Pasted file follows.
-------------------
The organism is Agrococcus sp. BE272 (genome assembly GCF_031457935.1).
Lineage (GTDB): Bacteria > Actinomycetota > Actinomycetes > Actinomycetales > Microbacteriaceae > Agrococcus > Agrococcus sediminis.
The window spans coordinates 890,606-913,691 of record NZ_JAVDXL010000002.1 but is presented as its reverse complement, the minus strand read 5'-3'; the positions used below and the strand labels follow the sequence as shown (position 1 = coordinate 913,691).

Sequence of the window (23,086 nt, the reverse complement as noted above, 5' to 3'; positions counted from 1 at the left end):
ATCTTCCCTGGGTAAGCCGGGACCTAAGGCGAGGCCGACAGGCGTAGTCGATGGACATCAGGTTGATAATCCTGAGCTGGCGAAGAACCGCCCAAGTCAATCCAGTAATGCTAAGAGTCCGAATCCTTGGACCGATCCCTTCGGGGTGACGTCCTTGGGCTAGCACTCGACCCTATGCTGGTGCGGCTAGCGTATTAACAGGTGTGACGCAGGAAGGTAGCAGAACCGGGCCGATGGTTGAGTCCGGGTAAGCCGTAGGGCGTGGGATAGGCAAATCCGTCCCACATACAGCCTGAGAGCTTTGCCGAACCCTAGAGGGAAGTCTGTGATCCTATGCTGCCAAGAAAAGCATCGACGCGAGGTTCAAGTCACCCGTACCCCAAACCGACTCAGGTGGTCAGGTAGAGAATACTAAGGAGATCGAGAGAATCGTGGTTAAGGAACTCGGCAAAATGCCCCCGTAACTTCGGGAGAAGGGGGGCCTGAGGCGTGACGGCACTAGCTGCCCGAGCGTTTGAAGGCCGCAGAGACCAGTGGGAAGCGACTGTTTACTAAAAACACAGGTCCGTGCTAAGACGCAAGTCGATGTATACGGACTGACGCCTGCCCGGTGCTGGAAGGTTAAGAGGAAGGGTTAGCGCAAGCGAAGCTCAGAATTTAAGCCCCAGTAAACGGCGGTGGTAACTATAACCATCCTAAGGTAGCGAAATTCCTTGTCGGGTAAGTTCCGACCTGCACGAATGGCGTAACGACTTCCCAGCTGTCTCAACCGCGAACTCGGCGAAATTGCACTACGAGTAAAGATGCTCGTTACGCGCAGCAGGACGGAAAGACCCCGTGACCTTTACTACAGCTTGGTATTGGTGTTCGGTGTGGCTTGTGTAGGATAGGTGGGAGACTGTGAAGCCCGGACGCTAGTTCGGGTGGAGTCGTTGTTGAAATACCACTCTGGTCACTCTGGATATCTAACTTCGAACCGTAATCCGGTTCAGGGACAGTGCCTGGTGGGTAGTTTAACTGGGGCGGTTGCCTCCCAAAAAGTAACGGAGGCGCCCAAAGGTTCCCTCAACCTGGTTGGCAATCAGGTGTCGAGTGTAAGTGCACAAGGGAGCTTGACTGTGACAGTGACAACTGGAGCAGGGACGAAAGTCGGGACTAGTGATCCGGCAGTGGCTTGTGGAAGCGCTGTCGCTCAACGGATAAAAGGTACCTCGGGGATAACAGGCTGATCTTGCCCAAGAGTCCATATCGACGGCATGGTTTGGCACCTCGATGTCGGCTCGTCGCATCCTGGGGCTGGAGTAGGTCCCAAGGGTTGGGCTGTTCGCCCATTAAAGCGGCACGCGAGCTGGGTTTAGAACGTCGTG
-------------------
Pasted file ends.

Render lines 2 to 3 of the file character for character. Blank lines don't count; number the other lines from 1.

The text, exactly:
Lineage (GTDB): Bacteria > Actinomycetota > Actinomycetes > Actinomycetales > Microbacteriaceae > Agrococcus > Agrococcus sediminis.
The window spans coordinates 890,606-913,691 of record NZ_JAVDXL010000002.1 but is presented as its reverse complement, the minus strand read 5'-3'; the positions used below and the strand labels follow the sequence as shown (position 1 = coordinate 913,691).